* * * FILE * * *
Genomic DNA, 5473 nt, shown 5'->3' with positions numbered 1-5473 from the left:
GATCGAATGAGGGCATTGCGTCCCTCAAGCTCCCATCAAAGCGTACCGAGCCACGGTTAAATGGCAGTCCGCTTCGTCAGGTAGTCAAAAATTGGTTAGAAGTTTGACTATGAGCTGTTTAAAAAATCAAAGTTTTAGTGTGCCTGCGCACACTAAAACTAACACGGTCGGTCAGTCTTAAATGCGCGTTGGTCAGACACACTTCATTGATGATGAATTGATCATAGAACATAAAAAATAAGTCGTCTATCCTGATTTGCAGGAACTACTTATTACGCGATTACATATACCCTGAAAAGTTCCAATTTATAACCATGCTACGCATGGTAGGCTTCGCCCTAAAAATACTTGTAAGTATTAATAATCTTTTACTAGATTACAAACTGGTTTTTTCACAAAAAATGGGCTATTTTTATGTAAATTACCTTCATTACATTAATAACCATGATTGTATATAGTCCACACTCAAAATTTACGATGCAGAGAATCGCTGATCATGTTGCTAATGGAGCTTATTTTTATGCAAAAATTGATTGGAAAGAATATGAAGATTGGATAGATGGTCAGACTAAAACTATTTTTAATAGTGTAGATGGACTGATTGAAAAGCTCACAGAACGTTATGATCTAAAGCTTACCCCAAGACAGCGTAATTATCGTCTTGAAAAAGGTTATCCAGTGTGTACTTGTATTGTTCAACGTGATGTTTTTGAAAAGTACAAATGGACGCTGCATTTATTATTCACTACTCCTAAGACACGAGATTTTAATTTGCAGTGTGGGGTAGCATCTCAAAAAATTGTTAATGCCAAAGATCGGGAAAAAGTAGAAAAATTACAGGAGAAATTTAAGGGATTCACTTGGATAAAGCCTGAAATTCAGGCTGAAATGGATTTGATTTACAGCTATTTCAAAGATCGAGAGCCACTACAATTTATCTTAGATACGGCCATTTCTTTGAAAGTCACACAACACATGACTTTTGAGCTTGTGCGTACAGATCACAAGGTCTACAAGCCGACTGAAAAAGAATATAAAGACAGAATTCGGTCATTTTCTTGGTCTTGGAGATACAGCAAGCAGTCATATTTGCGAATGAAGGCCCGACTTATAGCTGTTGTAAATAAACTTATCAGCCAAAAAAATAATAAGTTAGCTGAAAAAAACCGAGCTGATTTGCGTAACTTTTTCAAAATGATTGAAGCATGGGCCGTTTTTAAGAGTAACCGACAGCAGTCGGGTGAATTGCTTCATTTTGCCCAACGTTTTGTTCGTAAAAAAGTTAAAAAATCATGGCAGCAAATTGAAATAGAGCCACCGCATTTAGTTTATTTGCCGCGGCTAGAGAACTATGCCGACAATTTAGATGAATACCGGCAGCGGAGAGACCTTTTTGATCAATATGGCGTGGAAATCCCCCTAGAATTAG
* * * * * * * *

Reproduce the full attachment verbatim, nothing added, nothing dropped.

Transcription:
Genomic DNA, 5473 nt, shown 5'->3' with positions numbered 1-5473 from the left:
GATCGAATGAGGGCATTGCGTCCCTCAAGCTCCCATCAAAGCGTACCGAGCCACGGTTAAATGGCAGTCCGCTTCGTCAGGTAGTCAAAAATTGGTTAGAAGTTTGACTATGAGCTGTTTAAAAAATCAAAGTTTTAGTGTGCCTGCGCACACTAAAACTAACACGGTCGGTCAGTCTTAAATGCGCGTTGGTCAGACACACTTCATTGATGATGAATTGATCATAGAACATAAAAAATAAGTCGTCTATCCTGATTTGCAGGAACTACTTATTACGCGATTACATATACCCTGAAAAGTTCCAATTTATAACCATGCTACGCATGGTAGGCTTCGCCCTAAAAATACTTGTAAGTATTAATAATCTTTTACTAGATTACAAACTGGTTTTTTCACAAAAAATGGGCTATTTTTATGTAAATTACCTTCATTACATTAATAACCATGATTGTATATAGTCCACACTCAAAATTTACGATGCAGAGAATCGCTGATCATGTTGCTAATGGAGCTTATTTTTATGCAAAAATTGATTGGAAAGAATATGAAGATTGGATAGATGGTCAGACTAAAACTATTTTTAATAGTGTAGATGGACTGATTGAAAAGCTCACAGAACGTTATGATCTAAAGCTTACCCCAAGACAGCGTAATTATCGTCTTGAAAAAGGTTATCCAGTGTGTACTTGTATTGTTCAACGTGATGTTTTTGAAAAGTACAAATGGACGCTGCATTTATTATTCACTACTCCTAAGACACGAGATTTTAATTTGCAGTGTGGGGTAGCATCTCAAAAAATTGTTAATGCCAAAGATCGGGAAAAAGTAGAAAAATTACAGGAGAAATTTAAGGGATTCACTTGGATAAAGCCTGAAATTCAGGCTGAAATGGATTTGATTTACAGCTATTTCAAAGATCGAGAGCCACTACAATTTATCTTAGATACGGCCATTTCTTTGAAAGTCACACAACACATGACTTTTGAGCTTGTGCGTACAGATCACAAGGTCTACAAGCCGACTGAAAAAGAATATAAAGACAGAATTCGGTCATTTTCTTGGTCTTGGAGATACAGCAAGCAGTCATATTTGCGAATGAAGGCCCGACTTATAGCTGTTGTAAATAAACTTATCAGCCAAAAAAATAATAAGTTAGCTGAAAAAAACCGAGCTGATTTGCGTAACTTTTTCAAAATGATTGAAGCATGGGCCGTTTTTAAGAGTAACCGACAGCAGTCGGGTGAATTGCTTCATTTTGCCCAACGTTTTGTTCGTAAAAAAGTTAAAAAATCATGGCAGCAAATTGAAATAGAGCCACCGCATTTAGTTTATTTGCCGCGGCTAGAGAACTATGCCGACAATTTAGATGAATACCGGCAGCGGAGAGACCTTTTTGATCAATATGGCGTGGAAATCCCCCTAGAATTAG